Youth Development: Key To National Peace And Unity – Daniel Onjeh

YOUTH DEVELOPMENT: KEY TO NATIONAL PEACE AND UNITY

TEXT OF SPEECH DELIVERED BY COM. DANIEL DONALD ONJEH AT THE OCCASION OF THE AFRIWORLD 2017 CONFERENCE ON YOUTHS AND PEACE/UNITY, HELD AT THE NIGERIAN NATIONAL MERIT HOUSE, ABUJA ON 4TH NOVEMBER, 2017

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I have been invited here to speak on a rather familiar topic: “Youth Development: Key to National Peace and Unity”. Therefore I should begin by, perhaps reeling out a few other hackneyed phrases which have been specifically and deliberately served in overdose to the Nigerian youth over time, either as consolation for their palpable and inexcusable neglect today by the ruling elite, or as a strategy for further incarceration or suppression of the productive minds and tremendous energies of the youth.

We hear: “The Youths are the Leaders of Tomorrow”; “The Youths are the heirs of posterity”; The Youths are the Pillars (or Cornerstones) of Society”; and so on and so forth, great comforting words.

But clichéd as these sayings seem, especially in contemporary African societies, they yet convey fundamental irrefutable facts, which actually ought to constitute the crucial points of the navigational compass of any human society that truly aspires to attain, retain or enhance its greatness in the global space.

Therefore let us attempt to define the youth. By the standard of the United Nations charter, a youth is a young person aged between 18 to 25 years. The Africa Union charter, however, defines a youth as a young person aged between 18 to 35 years. Back home to Nigeria, the National Youth Policy conforms to the Africa Union charter and places the youth within the age bracket of 18 to 35 years. These differing age brackets for the youth only show how subjective the concept of youth is across boundaries. So a broader definition for a youth should be any young and energetic person. Although, as we have seen in recent times, this broad definition has also made it possible for persons of 60 years or above to lay claim to being youths.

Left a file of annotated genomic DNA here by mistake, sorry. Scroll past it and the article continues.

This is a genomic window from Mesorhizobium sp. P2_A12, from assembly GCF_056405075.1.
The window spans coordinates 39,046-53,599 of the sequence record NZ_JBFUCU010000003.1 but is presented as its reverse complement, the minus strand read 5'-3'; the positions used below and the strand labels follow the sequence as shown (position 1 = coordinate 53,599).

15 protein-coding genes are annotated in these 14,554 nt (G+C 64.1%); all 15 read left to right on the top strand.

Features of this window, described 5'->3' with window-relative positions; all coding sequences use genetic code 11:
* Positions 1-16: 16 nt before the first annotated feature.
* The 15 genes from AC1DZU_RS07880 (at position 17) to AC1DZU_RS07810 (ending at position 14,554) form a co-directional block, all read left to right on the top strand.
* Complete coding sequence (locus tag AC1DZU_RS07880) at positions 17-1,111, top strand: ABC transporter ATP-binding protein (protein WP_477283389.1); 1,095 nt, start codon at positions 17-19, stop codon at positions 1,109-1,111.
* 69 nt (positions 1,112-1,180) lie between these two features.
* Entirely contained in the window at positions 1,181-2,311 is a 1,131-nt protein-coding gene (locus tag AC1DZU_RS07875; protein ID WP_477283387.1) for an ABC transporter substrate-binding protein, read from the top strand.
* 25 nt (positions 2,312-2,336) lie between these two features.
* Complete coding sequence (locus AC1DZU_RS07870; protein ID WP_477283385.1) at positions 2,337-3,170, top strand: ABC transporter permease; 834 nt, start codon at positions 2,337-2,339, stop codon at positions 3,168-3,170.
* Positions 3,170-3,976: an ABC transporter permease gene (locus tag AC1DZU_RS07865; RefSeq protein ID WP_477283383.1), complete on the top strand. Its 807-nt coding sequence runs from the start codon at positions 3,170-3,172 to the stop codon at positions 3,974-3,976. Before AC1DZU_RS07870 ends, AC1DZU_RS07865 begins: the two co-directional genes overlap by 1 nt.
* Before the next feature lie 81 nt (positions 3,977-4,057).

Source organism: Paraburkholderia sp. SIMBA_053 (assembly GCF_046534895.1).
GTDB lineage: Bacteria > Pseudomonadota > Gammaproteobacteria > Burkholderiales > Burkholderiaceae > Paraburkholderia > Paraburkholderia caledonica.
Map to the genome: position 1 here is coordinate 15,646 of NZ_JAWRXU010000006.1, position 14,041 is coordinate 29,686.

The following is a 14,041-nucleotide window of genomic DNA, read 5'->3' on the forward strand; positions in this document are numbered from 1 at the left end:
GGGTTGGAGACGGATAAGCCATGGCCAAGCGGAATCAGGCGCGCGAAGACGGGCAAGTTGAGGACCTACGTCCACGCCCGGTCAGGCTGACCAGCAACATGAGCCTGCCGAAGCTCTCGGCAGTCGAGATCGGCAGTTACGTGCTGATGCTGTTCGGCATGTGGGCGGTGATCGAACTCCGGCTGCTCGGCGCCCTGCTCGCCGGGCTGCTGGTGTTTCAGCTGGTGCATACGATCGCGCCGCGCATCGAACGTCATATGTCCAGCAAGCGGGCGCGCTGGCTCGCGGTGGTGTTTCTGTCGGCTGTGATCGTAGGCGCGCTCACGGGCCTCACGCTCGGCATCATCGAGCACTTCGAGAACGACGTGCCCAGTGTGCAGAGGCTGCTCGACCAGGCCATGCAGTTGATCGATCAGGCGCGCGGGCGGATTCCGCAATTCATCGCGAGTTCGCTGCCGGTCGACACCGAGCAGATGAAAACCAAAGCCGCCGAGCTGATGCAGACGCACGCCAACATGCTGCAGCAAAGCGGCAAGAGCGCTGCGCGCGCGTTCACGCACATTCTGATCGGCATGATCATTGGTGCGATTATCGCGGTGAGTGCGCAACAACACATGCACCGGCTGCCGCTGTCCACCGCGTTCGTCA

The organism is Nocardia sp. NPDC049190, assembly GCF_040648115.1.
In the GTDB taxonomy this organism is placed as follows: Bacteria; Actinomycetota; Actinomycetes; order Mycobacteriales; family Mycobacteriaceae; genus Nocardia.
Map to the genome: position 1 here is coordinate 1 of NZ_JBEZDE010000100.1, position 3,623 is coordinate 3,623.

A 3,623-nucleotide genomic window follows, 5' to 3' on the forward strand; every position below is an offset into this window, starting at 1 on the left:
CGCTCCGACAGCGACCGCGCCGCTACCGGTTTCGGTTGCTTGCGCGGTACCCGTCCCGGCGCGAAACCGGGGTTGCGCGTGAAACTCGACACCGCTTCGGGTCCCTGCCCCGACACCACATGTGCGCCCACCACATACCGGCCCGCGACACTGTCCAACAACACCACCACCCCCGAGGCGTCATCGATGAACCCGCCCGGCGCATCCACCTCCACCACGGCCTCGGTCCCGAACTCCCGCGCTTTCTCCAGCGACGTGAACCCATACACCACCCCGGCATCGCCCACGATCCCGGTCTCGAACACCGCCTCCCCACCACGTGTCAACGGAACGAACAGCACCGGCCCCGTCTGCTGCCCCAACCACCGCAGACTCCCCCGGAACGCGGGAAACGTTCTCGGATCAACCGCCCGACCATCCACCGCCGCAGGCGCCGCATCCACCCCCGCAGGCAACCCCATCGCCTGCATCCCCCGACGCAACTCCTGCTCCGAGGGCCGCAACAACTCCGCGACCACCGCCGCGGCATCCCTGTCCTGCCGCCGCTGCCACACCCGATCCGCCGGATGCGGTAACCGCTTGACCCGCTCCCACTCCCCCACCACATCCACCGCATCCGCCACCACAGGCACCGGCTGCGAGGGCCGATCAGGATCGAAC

At this juncture, I wish to express my special commendation to the organizers of this symbolic event – Afriworld, for their untiring efforts at bringing issues regarding the development of the African youth to the fore. Your organization has no doubt saddled itself with a huge mandate. But you can always count on the relentless support of other like-minded organizations and individuals. To be more specific, you can always count on my support, Com. Daniel Donald Onjeh’s support, on this noble cause.

Although by all the subjective standards of youth definition I have outlined earlier, I am clearly above the youth age bracket. But my passion and commitment to youth development is not one that could be diminished by such skewed standards. So not only do I see myself and feel as a youth, but I am determined to spend many more years of my life in this worthy pursuit of youth development across the world because I truly believe that the youths are the cornerstone of society.

Kindly permit me to inform this honourable gathering that I served diligently as President of arguably the largest national agglomeration of students in Africa, the National Association of Nigerian Students (NANS) in 2002-2003. I subsequently served as President of the West Africa Students Union (WASU) in 2006. Considering that students constitute the bulk of the youth population of any nation, it will be appropriate to say that I have been a key player in the vanguard for youth development in the last close to two decades.

So how is youth development the key to national peace and unity? Simply, the youth are the most energetic, vibrant, populous and impressionable segment of society. Therefore the youth can either be positively harnessed to foster national peace and unity or negatively channelled towards national anarchy and disunity. Every society must make a conscious commitment to building the capacity of its youth towards productive enterprises, because if the youth potential of any society is not harnessed towards national productivity, then we can be sure that it will be channelled towards pulling down the very pillars of that a society.